January 16, 2018
1 min read
Save

Risk of surgical site infection after lower limb implant removal not reduced with cefazolin

You've successfully added to your alerts. You will receive an email when new content is published.

Click Here to Manage Email Alerts

We were unable to process your request. Please try again later. If you continue to have this issue please contact customerservice@slackinc.com.

A single preoperative dose of IV cefazolin did not reduce the risk of surgical site infection within 30 days following removal of orthopedic implants used for treatment of fractures below the knee compared with saline, according to results published in JAMA.

Tim Schepers , MD, PhD, and colleagues randomly assigned 500 patients with previous surgical treatment for fractures below the knee and who were undergoing removal of orthopedic implants to receive either a single preoperative IV dose of cefazolin or sodium chloride. The primary outcome measure was surgical site infection (SSI) within 30 days as measured by the criteria from the CDC, while secondary outcome measures included functional outcome, health-related quality of life and patient satisfaction.

Overall, 470 patients completed the study. Of these, 228 were in the cefazolin group and 242 were in the saline group. Results showed 14% of patients overall developed an SSI. In the cefazolin group, 13.2% of patients developed an SSI vs. 14.9% in the saline group. Researchers noted no significant differences in any of the secondary outcome measures postoperatively between groups.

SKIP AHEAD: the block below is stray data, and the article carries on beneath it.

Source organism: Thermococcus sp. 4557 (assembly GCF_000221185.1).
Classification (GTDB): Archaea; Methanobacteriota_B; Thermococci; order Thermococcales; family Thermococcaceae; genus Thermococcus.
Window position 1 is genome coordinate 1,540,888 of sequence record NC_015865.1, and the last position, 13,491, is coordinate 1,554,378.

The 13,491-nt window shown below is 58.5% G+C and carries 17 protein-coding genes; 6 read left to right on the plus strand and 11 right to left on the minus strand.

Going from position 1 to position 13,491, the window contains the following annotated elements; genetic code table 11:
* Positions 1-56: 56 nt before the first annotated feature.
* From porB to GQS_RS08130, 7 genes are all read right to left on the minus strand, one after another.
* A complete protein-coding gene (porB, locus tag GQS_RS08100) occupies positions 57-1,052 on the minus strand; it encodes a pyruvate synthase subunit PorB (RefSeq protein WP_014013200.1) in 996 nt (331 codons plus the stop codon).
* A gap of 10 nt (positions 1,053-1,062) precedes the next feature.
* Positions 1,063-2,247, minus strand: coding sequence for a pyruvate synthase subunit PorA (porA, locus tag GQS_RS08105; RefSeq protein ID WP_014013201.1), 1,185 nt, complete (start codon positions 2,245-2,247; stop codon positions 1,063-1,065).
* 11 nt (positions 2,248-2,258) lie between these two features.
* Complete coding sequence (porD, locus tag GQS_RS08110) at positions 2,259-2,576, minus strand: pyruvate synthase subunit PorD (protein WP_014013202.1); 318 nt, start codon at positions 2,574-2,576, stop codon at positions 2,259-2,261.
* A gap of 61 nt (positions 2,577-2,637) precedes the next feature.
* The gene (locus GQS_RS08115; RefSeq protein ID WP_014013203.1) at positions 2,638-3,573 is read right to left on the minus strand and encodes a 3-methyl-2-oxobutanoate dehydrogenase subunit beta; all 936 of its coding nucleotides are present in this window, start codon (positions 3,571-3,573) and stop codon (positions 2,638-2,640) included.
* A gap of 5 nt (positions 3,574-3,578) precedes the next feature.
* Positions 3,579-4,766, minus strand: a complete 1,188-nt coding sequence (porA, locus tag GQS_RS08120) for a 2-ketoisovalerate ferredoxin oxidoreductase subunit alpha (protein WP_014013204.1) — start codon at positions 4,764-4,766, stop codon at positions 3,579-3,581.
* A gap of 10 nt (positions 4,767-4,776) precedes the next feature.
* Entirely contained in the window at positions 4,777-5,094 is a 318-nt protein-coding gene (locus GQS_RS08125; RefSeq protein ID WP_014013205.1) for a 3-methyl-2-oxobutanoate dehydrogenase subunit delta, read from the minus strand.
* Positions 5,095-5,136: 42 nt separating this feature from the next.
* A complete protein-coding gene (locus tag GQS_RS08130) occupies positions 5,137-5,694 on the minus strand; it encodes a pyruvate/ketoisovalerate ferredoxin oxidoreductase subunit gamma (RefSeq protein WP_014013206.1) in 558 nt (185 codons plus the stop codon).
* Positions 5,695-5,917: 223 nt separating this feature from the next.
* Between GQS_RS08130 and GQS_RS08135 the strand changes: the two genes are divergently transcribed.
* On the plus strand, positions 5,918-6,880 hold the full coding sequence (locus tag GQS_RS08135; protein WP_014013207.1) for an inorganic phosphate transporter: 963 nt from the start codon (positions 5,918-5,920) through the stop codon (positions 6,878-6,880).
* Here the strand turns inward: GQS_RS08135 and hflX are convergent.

“In this multicenter randomized clinical trial (including 470 patients) patients undergoing surgery for removal of orthopedic implants, used for treatment of fractures below the knee (eg, foot, ankle and lower leg), a single dose of intravenous cefazolin prophylaxis compared with saline did not appear to reduce the risk of surgical site infection within 30 days following implant removal,” Schepers told Healio.com/Orthopedics. “The rates of postoperative wound complications were high (13.2% vs. 14.9%), and future research should focus on the cause of these high rates and on strategies to lower these numbers.” – by Casey Tingle

Disclosure: Funding was received from ZonMW, the Netherlands organization for health research and development grant.